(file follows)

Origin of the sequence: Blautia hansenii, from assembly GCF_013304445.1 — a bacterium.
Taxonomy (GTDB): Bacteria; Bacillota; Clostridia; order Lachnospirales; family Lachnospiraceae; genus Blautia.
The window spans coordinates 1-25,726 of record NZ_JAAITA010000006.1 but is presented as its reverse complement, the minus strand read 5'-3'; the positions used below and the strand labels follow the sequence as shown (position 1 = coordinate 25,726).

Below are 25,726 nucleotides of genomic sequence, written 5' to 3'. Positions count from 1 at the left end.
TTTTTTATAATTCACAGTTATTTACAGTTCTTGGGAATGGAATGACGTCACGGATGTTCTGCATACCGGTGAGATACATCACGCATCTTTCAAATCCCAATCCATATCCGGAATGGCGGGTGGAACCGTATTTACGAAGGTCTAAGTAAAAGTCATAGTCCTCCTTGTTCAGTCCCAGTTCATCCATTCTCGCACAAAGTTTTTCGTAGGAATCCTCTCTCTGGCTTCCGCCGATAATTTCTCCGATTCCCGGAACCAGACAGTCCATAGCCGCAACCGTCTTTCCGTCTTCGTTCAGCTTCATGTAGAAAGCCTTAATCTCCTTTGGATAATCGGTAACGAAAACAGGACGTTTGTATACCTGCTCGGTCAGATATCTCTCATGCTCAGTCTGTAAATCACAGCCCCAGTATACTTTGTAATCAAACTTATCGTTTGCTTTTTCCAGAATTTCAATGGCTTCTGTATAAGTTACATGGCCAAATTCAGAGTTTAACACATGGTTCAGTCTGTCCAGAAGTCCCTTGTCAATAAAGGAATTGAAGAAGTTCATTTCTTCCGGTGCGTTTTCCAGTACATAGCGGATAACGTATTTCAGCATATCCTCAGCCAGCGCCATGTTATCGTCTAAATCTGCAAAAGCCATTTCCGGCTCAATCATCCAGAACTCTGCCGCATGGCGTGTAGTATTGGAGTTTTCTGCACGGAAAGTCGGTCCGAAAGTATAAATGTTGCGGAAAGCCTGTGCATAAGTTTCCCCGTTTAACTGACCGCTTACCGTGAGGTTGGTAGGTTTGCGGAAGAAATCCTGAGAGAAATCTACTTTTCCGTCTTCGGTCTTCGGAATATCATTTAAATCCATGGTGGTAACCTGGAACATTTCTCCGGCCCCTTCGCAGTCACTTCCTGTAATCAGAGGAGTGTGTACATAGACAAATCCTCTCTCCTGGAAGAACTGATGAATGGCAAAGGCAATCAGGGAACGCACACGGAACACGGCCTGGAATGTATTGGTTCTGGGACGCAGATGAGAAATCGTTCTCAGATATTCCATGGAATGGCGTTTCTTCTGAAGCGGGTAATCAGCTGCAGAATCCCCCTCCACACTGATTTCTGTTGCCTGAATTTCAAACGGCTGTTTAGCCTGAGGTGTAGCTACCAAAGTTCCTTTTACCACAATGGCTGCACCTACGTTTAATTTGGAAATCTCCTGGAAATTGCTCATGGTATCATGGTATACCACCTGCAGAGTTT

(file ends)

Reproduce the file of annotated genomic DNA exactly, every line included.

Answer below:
Origin of the sequence: Blautia hansenii, from assembly GCF_013304445.1 — a bacterium.
Taxonomy (GTDB): Bacteria; Bacillota; Clostridia; order Lachnospirales; family Lachnospiraceae; genus Blautia.
The window spans coordinates 1-25,726 of record NZ_JAAITA010000006.1 but is presented as its reverse complement, the minus strand read 5'-3'; the positions used below and the strand labels follow the sequence as shown (position 1 = coordinate 25,726).

Below are 25,726 nucleotides of genomic sequence, written 5' to 3'. Positions count from 1 at the left end.
TTTTTTATAATTCACAGTTATTTACAGTTCTTGGGAATGGAATGACGTCACGGATGTTCTGCATACCGGTGAGATACATCACGCATCTTTCAAATCCCAATCCATATCCGGAATGGCGGGTGGAACCGTATTTACGAAGGTCTAAGTAAAAGTCATAGTCCTCCTTGTTCAGTCCCAGTTCATCCATTCTCGCACAAAGTTTTTCGTAGGAATCCTCTCTCTGGCTTCCGCCGATAATTTCTCCGATTCCCGGAACCAGACAGTCCATAGCCGCAACCGTCTTTCCGTCTTCGTTCAGCTTCATGTAGAAAGCCTTAATCTCCTTTGGATAATCGGTAACGAAAACAGGACGTTTGTATACCTGCTCGGTCAGATATCTCTCATGCTCAGTCTGTAAATCACAGCCCCAGTATACTTTGTAATCAAACTTATCGTTTGCTTTTTCCAGAATTTCAATGGCTTCTGTATAAGTTACATGGCCAAATTCAGAGTTTAACACATGGTTCAGTCTGTCCAGAAGTCCCTTGTCAATAAAGGAATTGAAGAAGTTCATTTCTTCCGGTGCGTTTTCCAGTACATAGCGGATAACGTATTTCAGCATATCCTCAGCCAGCGCCATGTTATCGTCTAAATCTGCAAAAGCCATTTCCGGCTCAATCATCCAGAACTCTGCCGCATGGCGTGTAGTATTGGAGTTTTCTGCACGGAAAGTCGGTCCGAAAGTATAAATGTTGCGGAAAGCCTGTGCATAAGTTTCCCCGTTTAACTGACCGCTTACCGTGAGGTTGGTAGGTTTGCGGAAGAAATCCTGAGAGAAATCTACTTTTCCGTCTTCGGTCTTCGGAATATCATTTAAATCCATGGTGGTAACCTGGAACATTTCTCCGGCCCCTTCGCAGTCACTTCCTGTAATCAGAGGAGTGTGTACATAGACAAATCCTCTCTCCTGGAAGAACTGATGAATGGCAAAGGCAATCAGGGAACGCACACGGAACACGGCCTGGAATGTATTGGTTCTGGGACGCAGATGAGAAATCGTTCTCAGATATTCCATGGAATGGCGTTTCTTCTGAAGCGGGTAATCAGCTGCAGAATCCCCCTCCACACTGATTTCTGTTGCCTGAATTTCAAACGGCTGTTTAGCCTGAGGTGTAGCTACCAAAGTTCCTTTTACCACAATGGCTGCACCTACGTTTAATTTGGAAATCTCCTGGAAATTGCTCATGGTATCATGGTATACCACCTGCAGAGTTT